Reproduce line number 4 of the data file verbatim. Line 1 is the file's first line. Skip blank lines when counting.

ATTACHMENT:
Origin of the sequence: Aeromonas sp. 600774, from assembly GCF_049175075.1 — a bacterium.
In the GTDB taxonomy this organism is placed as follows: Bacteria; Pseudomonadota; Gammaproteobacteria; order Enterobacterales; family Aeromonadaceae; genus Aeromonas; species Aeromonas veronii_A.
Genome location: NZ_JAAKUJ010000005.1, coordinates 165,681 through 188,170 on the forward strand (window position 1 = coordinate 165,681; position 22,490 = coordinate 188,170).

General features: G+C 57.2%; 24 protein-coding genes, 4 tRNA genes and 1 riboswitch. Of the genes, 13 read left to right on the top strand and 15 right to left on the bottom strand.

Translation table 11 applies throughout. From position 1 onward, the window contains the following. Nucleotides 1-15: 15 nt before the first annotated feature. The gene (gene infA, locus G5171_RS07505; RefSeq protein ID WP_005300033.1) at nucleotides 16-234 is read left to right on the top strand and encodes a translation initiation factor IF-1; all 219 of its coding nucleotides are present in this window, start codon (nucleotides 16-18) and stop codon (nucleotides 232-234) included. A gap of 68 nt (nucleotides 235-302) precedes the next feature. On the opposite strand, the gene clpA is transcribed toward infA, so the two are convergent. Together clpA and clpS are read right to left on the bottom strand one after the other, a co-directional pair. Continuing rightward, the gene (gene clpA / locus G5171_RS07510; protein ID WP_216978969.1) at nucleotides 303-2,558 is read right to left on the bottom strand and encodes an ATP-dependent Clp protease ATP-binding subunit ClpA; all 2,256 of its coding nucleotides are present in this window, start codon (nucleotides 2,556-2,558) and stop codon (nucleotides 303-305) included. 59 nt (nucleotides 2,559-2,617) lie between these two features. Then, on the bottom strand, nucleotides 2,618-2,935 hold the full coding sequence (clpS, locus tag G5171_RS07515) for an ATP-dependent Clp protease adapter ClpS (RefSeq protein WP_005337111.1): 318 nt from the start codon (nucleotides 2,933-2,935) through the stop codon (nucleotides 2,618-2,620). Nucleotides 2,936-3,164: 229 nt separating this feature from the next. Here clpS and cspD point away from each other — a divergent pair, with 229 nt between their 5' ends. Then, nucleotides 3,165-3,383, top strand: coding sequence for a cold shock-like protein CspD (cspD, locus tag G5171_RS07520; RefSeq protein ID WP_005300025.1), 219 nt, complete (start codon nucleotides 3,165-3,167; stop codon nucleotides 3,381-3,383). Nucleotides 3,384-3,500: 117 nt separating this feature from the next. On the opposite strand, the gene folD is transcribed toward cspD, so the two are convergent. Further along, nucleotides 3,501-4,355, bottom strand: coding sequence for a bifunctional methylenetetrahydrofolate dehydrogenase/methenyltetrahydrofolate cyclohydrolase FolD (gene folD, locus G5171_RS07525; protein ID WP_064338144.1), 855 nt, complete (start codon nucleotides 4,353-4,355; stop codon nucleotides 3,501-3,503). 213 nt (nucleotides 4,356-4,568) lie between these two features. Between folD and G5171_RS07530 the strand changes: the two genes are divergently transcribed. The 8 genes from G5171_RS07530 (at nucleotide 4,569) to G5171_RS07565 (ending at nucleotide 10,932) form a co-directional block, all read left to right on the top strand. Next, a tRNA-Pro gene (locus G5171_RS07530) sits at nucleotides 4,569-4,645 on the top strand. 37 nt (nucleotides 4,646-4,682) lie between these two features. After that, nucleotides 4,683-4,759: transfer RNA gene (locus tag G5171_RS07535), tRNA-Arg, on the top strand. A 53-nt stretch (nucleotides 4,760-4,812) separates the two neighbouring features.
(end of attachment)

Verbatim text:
General features: G+C 57.2%; 24 protein-coding genes, 4 tRNA genes and 1 riboswitch. Of the genes, 13 read left to right on the top strand and 15 right to left on the bottom strand.